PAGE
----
CEO and Founder of Rabt, Yiannis Broustas, talked about his startup and how it uses very little data to enhance user retention and engagement metrics for video content providers. Broustas said that the problem for digital video consumers is that they “are lost in a digital content ocean” so he and his team created a cheaper, faster decision making system.
Similar to this concept is Dextro, a computer vision platform that organizes video content and makes it more searchable and discoverable. Co-founder David Luan spoke on how it focuses on the macro-trends in video to make it easier to find relevant video and power stronger recommendations for consumers.
Field Garthwaite is the co-founder and CEO of IRIS.TV, a video programming platform. He spoke about how they’re focused on making video personalization “less creepy” by using Adaptive Stream, an API plugin, to customize the playback experience making users watch longer and more often, increasing provider’s ROI.
Whether you’re a giant media conglomerate, a video publisher, an app or a news site, data-driven personalization is ever-increasingly becoming the go-to for attracting and keeping consumers.
Haile Owusu gave a speech about how the folks over at Mashable use data to uncover order in viewing behavior and to determine which content would better suit a user based on the social structures they move around in.
Anyone that uses Spotify knows that it caters music to them based on their likes and listening history -this is data-driven personalization. Spotify’s Vidhya Murali, a Data Science Engineer, explained how they create vectors that outline patterns in past behavior to generate recommendations. Murali said that what they want their users “to feel as though Spotify gets them completely.”
Ranjan Roy showcased his startup, Informerly, which is a subscription-based B2B recommendation platform. He says that what makes Informerly different from other recommendation platforms is that they “think like a CRM.” Personalization to them “equals personal attention”. Choosing to be completely transparent with their users, they’ve found, has been very beneficial for them as they’re better able to gain users trust which in turn allows them to give better recommendations.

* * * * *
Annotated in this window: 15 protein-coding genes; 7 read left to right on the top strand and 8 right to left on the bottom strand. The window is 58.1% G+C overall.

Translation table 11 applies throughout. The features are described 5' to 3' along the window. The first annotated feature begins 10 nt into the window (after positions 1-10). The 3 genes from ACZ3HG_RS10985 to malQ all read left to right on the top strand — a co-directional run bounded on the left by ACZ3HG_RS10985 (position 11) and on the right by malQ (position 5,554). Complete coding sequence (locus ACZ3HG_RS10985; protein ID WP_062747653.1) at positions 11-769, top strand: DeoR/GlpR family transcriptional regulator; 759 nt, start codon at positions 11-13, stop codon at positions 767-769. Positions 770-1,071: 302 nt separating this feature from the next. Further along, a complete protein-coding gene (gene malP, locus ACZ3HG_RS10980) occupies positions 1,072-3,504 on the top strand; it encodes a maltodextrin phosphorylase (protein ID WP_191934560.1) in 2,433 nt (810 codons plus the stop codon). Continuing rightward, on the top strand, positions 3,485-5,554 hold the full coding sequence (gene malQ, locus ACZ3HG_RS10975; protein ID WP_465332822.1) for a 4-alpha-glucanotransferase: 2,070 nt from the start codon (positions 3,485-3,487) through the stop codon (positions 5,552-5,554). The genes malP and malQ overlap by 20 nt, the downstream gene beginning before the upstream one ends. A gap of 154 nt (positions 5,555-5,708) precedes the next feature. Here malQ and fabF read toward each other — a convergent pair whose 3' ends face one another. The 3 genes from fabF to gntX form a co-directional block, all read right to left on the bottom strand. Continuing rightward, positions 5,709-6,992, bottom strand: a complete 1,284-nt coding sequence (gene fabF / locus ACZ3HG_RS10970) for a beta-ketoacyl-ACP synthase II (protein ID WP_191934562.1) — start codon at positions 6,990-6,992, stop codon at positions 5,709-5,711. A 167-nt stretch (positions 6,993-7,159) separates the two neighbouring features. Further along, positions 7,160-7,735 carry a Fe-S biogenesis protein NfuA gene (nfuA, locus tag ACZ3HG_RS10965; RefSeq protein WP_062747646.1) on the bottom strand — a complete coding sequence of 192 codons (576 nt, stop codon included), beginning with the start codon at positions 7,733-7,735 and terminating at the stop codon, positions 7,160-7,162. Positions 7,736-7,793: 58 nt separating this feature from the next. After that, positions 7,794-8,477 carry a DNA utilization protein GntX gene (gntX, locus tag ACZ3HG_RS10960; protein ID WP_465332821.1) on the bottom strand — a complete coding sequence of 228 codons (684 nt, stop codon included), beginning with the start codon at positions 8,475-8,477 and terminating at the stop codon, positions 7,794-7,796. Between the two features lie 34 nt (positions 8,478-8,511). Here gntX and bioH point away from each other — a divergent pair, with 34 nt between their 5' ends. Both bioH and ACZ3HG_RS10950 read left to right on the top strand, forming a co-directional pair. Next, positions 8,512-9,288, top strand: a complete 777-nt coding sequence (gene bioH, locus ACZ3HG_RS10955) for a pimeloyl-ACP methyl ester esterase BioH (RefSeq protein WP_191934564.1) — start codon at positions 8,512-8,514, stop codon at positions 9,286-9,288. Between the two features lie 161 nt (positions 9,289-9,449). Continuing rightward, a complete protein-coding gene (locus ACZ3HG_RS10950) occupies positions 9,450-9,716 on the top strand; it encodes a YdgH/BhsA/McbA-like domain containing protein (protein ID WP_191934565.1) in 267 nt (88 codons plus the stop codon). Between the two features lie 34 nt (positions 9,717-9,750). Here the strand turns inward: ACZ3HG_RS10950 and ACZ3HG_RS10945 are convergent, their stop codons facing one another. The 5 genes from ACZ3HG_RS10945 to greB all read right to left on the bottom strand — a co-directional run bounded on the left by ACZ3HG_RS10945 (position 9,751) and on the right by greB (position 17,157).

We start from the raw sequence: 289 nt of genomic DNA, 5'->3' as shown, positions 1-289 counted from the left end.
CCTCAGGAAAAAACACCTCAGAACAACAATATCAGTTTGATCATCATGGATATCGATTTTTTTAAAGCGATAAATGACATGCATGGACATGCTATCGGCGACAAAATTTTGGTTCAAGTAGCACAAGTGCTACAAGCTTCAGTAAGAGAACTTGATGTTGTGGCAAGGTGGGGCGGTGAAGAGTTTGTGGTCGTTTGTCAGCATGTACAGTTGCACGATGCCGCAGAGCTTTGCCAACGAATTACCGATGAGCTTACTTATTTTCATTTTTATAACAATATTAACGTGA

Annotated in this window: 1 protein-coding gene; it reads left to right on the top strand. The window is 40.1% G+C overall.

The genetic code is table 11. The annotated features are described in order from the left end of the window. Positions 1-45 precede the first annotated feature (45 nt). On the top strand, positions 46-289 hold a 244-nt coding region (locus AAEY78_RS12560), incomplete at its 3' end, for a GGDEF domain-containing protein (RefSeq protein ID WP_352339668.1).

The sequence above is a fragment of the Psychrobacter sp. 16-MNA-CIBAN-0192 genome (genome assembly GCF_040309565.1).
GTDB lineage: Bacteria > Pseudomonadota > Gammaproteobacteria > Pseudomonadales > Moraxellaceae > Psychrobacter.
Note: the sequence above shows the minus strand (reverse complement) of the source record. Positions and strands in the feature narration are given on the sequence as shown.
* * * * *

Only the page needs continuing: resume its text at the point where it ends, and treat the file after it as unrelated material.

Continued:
Zac Aghio, the Director of Product for Localytics, which provides tooling for push notifications, explained how his company helps businesses market better by using data to gain insights on what works and what keeps users engaged.
Hilary Mason of Fast Forward Labs, a machine intelligence research company that works kind of like the in-between for big companies, startups and academic research, says that the “real power is in taking data and representing it in language.”
Data may seem like nothing but cold numbers to the untrained eye but use it in the right way with the right context and there is a narrative, a story, behind all this data that says something about people, their behaviors and their interests. Can technology really ever adequately “figure someone out” so as to “personalize” content in a way that a human cannot? For now, it is and though data collection may be controversial, it’s also how you learned about that new band on Spotify or watched that great documentary that Netflix recommended for you. I guess we’ll have to wait and see how this all evolves and unravels in the next couple of years and at the next Personalizationpalooza.
Image credit: CC by NYC Media Lab